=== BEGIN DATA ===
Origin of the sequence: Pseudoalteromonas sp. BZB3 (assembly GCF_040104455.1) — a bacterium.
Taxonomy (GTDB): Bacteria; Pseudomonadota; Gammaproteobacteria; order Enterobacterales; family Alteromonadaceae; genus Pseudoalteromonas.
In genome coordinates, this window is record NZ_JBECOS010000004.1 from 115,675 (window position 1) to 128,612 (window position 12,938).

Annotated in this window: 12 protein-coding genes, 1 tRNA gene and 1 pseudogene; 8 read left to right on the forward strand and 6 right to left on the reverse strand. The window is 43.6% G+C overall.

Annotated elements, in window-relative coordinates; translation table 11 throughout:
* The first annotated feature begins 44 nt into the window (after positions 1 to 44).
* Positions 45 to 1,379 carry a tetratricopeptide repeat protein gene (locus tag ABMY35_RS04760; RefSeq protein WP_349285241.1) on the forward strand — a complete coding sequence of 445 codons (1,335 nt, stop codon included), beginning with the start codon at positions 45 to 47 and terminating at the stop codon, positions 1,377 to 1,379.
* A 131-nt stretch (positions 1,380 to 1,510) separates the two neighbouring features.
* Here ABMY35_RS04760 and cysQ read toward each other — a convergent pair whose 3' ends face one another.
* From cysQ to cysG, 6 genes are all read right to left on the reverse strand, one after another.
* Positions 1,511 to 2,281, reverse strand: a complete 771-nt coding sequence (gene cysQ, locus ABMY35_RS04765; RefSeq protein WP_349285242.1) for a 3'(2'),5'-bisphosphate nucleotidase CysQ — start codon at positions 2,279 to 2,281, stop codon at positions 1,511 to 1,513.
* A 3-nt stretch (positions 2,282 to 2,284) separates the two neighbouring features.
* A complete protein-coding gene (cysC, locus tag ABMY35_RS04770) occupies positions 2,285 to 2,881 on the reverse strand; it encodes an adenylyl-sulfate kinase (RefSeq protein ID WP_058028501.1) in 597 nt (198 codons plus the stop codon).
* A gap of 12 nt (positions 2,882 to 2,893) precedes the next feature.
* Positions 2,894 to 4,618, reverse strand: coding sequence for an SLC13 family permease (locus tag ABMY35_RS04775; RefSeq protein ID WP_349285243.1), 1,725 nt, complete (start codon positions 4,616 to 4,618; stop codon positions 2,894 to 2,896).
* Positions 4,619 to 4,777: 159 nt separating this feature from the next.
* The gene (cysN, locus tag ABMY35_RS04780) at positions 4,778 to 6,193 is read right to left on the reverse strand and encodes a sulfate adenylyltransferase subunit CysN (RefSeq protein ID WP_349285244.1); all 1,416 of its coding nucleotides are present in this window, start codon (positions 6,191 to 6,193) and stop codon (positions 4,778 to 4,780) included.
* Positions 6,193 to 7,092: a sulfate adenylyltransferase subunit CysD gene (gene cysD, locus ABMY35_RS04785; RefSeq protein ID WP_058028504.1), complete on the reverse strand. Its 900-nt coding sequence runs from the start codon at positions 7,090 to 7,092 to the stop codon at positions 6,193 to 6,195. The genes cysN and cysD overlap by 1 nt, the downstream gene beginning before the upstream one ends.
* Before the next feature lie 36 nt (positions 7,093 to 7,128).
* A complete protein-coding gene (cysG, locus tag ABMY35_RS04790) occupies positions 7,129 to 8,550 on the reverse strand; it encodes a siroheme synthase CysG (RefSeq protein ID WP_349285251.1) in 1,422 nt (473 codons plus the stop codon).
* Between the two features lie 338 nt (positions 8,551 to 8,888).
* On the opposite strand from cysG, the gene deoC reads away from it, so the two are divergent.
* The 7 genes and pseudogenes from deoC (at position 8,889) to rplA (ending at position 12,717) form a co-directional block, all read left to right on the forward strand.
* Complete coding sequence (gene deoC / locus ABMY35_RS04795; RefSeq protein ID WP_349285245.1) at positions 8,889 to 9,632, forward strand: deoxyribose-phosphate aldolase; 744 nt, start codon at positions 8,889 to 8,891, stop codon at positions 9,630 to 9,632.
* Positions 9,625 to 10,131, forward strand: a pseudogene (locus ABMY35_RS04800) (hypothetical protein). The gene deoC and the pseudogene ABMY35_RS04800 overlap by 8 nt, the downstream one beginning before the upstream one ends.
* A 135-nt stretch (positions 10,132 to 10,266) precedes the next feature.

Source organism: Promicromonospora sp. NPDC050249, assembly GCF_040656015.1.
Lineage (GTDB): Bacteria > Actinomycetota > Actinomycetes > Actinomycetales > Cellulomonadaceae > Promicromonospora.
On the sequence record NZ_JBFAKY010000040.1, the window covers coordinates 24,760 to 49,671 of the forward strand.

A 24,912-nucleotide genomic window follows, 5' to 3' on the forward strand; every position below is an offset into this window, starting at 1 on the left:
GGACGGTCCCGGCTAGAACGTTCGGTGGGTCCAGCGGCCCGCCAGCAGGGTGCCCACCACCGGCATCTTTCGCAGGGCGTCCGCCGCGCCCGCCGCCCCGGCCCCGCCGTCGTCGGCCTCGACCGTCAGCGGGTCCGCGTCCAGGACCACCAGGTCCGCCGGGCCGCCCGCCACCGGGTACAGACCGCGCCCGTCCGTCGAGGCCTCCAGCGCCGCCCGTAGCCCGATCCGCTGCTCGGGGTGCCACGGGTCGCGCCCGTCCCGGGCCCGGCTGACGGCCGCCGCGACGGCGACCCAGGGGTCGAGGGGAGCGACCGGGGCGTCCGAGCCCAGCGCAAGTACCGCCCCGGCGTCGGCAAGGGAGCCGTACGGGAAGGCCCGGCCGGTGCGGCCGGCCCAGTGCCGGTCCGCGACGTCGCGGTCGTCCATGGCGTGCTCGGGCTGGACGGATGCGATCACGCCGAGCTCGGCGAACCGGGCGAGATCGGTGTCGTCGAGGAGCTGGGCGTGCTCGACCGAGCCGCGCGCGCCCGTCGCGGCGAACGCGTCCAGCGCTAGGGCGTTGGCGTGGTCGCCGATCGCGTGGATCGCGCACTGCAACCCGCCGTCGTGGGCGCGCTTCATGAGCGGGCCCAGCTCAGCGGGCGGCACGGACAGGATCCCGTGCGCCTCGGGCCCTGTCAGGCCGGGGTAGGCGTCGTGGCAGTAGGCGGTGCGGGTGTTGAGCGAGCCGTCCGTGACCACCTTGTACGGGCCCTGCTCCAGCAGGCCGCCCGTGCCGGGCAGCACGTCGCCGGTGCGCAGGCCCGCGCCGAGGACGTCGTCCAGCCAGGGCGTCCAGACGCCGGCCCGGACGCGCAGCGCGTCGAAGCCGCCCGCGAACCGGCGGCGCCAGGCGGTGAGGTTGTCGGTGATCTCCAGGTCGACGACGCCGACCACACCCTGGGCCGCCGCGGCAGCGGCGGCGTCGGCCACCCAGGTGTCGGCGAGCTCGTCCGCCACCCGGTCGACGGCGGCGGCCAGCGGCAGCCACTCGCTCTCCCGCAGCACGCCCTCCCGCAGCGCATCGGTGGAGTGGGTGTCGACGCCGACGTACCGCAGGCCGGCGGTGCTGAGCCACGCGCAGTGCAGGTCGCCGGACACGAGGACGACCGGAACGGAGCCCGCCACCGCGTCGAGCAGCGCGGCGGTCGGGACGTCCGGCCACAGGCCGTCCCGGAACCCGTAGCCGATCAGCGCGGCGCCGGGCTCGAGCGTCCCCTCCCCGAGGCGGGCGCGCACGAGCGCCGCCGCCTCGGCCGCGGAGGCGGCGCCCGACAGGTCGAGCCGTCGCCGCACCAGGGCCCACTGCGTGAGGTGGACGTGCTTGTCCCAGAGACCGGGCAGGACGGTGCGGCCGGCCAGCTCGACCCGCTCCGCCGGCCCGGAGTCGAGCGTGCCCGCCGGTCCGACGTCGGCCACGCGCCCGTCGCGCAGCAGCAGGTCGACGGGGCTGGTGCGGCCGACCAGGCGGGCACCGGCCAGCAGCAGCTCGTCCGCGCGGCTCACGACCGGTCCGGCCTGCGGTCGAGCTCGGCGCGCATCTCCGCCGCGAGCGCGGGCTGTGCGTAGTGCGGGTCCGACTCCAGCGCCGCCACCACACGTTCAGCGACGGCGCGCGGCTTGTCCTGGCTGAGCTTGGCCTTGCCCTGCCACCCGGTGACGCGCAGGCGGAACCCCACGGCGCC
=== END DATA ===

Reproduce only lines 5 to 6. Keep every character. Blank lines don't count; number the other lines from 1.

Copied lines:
Annotated elements, in window-relative coordinates; translation table 11 throughout:
* The first annotated feature begins 44 nt into the window (after positions 1 to 44).